Feedback With Heart: A Performance Review Conversation

Guest post contributed by Adam Winstead, VP, HR & Operations

Recently, I had a very honest discussion with one of our future leaders at GS&F. He described the tension he feels between our culture and the difficult decisions we must make as leaders and as coaches. He was anguishing over the paradox between being a friend and delivering tough news to a team member during a performance review. This is a conversation I have from time to time with members of our team, and frankly it’s one of my favorite types of discussions. It’s assessment season at GS&F, so this topic is top of mind for lots of our leaders.

Most people tend to come to my office (in this case, we chatted over Zoom) well prepared for a purposeful discussion to get in and out quickly. Some come with notes or an agenda, and some shift nervously in their chair. So it’s a treat when I can get to a place with someone where their guard drops and they are just themselves, sharing what’s on their heart and mind.

The individual above was being vulnerable in his commentary about our friendly culture and the contradiction that exists when communicating tough news, firm feedback or, in rare cases, enacting some type of disciplinary action. How can a friend do that to someone? And more importantly, how should a manager or leader do this while upholding our culture? He was genuinely struggling with it. And I completely get that.

In these moments, I almost always point to Radical Candor: Be a Kick-Ass Boss Without Losing your Humanity. In this book, author Kim Scott describes the balance every leader must strike between leading with heart and getting the best performance out of your team. She labels this dichotomy as “caring personally” and “challenging directly.”

At GS&F, we’re lucky to have a management team with big hearts. And sometimes that can keep us from delivering critical feedback in a candid and meaningful way (Scott calls this “ruinous empathy”). When I dig into this with our team the barrier is cited as “not wanting to hurt someone’s feelings,” or they’re worried that by delivering this feedback someone might retaliate by leaving the agency or simply stop caring.

But top performers crave real feedback, even if it stings. They want to hear the tough stuff because they’re striving to be great. There’s a misconception among busy managers that it’s okay to phone in improvement feedback for their top performers because, well, there’s not much feedback to give them. After all, aren’t they great? This is a cop-out. And you’ve just lost a connection point with your employee.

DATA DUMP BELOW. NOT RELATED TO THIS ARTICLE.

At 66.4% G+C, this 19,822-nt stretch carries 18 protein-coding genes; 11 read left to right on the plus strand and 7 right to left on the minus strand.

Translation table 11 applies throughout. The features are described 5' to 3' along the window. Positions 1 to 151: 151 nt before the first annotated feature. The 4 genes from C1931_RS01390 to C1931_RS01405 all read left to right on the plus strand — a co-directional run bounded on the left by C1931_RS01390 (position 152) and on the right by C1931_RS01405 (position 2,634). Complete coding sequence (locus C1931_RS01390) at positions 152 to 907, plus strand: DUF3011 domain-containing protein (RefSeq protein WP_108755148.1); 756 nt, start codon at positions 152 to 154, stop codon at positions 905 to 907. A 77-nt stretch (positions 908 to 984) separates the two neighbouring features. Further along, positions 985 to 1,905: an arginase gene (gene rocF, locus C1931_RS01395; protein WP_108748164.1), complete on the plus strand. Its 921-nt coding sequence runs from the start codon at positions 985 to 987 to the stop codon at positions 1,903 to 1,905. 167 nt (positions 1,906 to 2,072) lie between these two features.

You must challenge directly or, in our environment, “coach like a champion.” You must deliver the tough news. Coddling never helps anyone. And if you are avoiding direct feedback to a struggling employee, you are hurting those around them.

Here’s the sweet spot, though. When you balance heart, empathy and care with direct, honest feedback to help someone improve, you create a space for listening and understanding instead of fear or entitlement. You create psychological safety.

The way we talk about friendship has changed over the years. GS&F was founded on the idea of doing great work with your friends. People you want to spend time with. Today, that sentiment holds true, but we talk about friendship in more direct terms. You’ll hear me say, “A great friend is someone who tells you what you need to hear, not what you want to hear.” A good friend isn’t going to let you make excuses; they will push you to be your best. And they will walk arm-in-arm with you while doing it. This sentiment and the tangible examples of it bring out the best in each of us.

In the meantime, don’t hesitate to show up to a performance review with some critical coaching and a big heart. Trust me on this. Your team will appreciate the example of honesty and connection!

P.S. If you haven’t read Radical Candor, do yourself a favor and read it during quarantine. I buy it by the case and distribute it to every manager or future leader for our organization. It’s just that good.

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